Thinking in public

Jon Sutton reports on a talk at the Society's Annual Conference from Tom Stafford and Vaughan Bell, to mark their Public Engagement and Media Award.

This is the first time the Society’s Public Engagement Award has been given to a blog, mindhacks.com, and despite Dr Tom Stafford and Dr Vaughan Bell’s modest reflections that this is the ‘Award for People with Short Attention Spans who like Writing Things on the Internet’, the unanimous feeling around the conference was that the recognition was richly deserved.

Tom began with how the pair came to write together. I was touched to get a nod – Tom started writing about research in our pages – particularly as I like to think The Psychologist / Research Digest and Mind Hacks have gone on to enjoy a Messi / Ronaldo type relationship, pushing each other to ever-greater heights. Maybe that’s just in my head, but at the very least two contributors to the original Mind Hacks book and to the blog in its early days – Dr Christian Jarrett and Dr Alex Fradera – have gone on to success with our Research Digest blog.

It was interesting to hear how that book and the blog were borne out of tech culture: hackers like to take things apart, understand a system, use that understanding to do ingenious things. And it is a sharing culture – you find something out, you share it. ‘The internet was exciting then, not the bane of our lives or a distraction,’ Tom said. ‘“Thinking in public”’ interested me.’

The original focus was things you could try in the comfort of your own house, to understand and repurpose. ‘Everything that we say about psychology should be able to be turned into a demo,’ Tom said. ‘That’s the great gift of psychology to us as communicators.’ And what communicators they are, embellishing a simple demonstration of the brain’s blind spot with a description of the eye as ‘a bit of your brain which protrudes so people can see it – a machine, made of meat, that runs on blood.’

A decade on, and mindhacks.com has had its 5000th post. ‘It’s been amazing fun,’ admitted Tom: ‘taking this specialist interest and trying to reveal the magician’s tricks of the discipline.’ Both are keen to remind the audience that in 2002 there were no psychology blogs: now there are a host of them. ‘To see that grow up, to be part of a collection of people,’ is an obvious source of pride for Tom.

Talking the audience through some of the ‘greatest hits’, Vaughan demonstrated the different roles of a blog. For example, the history of ‘New Southgate’ as an area in London was almost investigative reporting, a fascinating look how mental illness and stigma has changed the geography of London. Some posts might be serving a simpler role of curation: ‘I’ve seen this, you might like it’ (memorably so in the case of a ‘telenovela’ called La Mujer Perfecta, featuring a character with autism, which Vaughan said sounded like it would be horrendous but ended up being lauded by Latin American autism advocacy groups). ‘Finding a good curator on the internet is a wonderful thing,’ Vaughan said, and his many Twitter followers would no doubt agree.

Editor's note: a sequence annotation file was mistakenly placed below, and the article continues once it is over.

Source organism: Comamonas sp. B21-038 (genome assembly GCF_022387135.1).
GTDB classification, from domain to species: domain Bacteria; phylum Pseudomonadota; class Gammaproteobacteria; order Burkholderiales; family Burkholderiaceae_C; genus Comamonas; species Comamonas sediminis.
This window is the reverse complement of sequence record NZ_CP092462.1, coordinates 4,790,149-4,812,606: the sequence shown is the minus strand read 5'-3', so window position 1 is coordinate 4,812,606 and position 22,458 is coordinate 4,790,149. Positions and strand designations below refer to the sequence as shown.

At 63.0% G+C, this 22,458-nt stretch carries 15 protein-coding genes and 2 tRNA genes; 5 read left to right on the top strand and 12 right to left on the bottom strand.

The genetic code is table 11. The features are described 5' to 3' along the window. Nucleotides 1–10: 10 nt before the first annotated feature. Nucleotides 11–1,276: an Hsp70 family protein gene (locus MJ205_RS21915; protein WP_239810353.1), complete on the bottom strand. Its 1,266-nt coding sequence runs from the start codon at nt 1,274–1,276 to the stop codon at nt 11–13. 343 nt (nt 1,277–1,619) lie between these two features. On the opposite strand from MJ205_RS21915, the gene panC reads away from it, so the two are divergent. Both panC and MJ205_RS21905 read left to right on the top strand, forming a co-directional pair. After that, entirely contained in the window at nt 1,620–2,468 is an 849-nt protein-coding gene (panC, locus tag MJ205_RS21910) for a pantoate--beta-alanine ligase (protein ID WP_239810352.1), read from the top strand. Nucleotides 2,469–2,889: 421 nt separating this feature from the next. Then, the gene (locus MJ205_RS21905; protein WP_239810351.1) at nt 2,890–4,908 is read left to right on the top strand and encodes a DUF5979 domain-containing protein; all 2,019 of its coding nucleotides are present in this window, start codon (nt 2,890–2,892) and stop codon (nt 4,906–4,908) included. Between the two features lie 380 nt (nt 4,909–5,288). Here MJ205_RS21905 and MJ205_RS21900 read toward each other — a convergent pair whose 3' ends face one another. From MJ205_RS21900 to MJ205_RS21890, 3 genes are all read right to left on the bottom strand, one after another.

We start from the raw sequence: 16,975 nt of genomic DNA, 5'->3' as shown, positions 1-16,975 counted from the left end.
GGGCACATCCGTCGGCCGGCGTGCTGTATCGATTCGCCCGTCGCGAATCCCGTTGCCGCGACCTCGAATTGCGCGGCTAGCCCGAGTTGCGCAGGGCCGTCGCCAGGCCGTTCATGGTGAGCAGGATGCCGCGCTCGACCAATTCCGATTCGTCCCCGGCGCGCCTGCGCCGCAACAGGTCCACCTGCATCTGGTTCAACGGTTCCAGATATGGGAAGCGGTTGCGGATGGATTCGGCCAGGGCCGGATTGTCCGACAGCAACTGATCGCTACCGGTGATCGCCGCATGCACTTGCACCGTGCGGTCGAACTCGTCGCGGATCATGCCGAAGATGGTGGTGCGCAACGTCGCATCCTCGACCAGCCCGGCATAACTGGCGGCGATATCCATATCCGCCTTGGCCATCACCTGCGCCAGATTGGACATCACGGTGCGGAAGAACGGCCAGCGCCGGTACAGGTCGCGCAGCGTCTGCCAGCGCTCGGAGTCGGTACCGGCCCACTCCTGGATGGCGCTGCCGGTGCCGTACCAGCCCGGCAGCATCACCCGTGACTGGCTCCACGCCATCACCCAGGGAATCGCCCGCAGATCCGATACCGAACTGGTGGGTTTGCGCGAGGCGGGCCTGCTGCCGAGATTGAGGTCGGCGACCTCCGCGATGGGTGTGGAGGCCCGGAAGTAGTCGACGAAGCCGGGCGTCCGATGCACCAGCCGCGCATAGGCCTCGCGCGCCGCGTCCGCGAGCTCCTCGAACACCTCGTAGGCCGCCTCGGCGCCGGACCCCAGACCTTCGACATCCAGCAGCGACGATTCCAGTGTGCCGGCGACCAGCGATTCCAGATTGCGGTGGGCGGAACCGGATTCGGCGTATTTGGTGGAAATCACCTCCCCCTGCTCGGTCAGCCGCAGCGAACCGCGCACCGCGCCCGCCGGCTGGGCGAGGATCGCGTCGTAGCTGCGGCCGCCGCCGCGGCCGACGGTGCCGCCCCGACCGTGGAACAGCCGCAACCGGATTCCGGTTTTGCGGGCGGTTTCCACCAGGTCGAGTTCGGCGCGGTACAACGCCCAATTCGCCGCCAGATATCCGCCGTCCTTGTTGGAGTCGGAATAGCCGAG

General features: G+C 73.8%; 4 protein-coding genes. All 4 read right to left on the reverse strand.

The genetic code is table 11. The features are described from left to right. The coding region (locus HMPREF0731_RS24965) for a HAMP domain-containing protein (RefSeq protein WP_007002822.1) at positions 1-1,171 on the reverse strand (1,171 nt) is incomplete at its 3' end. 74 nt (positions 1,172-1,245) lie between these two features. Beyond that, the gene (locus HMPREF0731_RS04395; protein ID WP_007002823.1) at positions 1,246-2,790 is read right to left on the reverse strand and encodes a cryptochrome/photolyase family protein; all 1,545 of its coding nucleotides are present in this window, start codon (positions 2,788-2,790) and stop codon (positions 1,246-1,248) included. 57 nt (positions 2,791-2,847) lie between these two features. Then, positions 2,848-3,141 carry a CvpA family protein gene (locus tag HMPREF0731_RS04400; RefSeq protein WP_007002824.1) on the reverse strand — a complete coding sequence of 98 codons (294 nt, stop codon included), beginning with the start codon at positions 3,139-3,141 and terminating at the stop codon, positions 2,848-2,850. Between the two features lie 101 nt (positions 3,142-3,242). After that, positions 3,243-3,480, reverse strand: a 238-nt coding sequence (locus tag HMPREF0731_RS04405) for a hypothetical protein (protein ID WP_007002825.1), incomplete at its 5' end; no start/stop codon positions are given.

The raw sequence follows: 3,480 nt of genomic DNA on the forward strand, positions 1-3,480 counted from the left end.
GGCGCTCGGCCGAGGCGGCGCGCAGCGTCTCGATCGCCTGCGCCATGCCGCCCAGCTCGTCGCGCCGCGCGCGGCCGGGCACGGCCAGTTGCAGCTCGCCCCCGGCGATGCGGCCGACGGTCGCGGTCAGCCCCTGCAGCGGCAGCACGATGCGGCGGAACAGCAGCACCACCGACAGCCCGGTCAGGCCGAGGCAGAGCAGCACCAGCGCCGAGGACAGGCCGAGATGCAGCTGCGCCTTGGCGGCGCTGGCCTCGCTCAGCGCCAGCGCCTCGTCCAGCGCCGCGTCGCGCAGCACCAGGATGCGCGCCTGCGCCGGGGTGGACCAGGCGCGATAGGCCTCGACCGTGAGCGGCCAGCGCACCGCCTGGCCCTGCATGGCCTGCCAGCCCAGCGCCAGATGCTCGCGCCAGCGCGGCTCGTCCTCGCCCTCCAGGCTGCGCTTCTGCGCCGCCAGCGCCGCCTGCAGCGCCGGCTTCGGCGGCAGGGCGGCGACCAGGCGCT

As the illuminating and amusing anecdotes come thick and fast (Professor Peter Redgrave and the ferret racing springs to mind), Vaughan and Tom both make important points about the use of blogging as a platform for ‘thinking in public’. Blogging allows different voices and levels of nuance not commonly found in most media reporting: it’s a valuable conversation we can be part of.

Vaughan admitted that a lot of people, including former employers, have questioned the value of his efforts. But I think this may be changing rapidly, as there is increasing emphasis in the REF on the fairly nebulous concept of impact, and as writing on personal blogs now tends to lead to opportunities in more mainstream media. As Vaughan pointed out, it’s also the case that debate and theoretical advances in psychology and science in general are increasingly happening online.

The pair ended with an empowering take home message: ‘Each one of you has probably got those 5000 posts inside you. Make use of the resources on the internet, but put your own thoughts online too.’

- See also our report of the Mind Hacks birthday event. 

More reports from the Society's Annual Conference will appear on this site over the coming days and weeks, with extras in the July print edition. Find out more about next year's event

 

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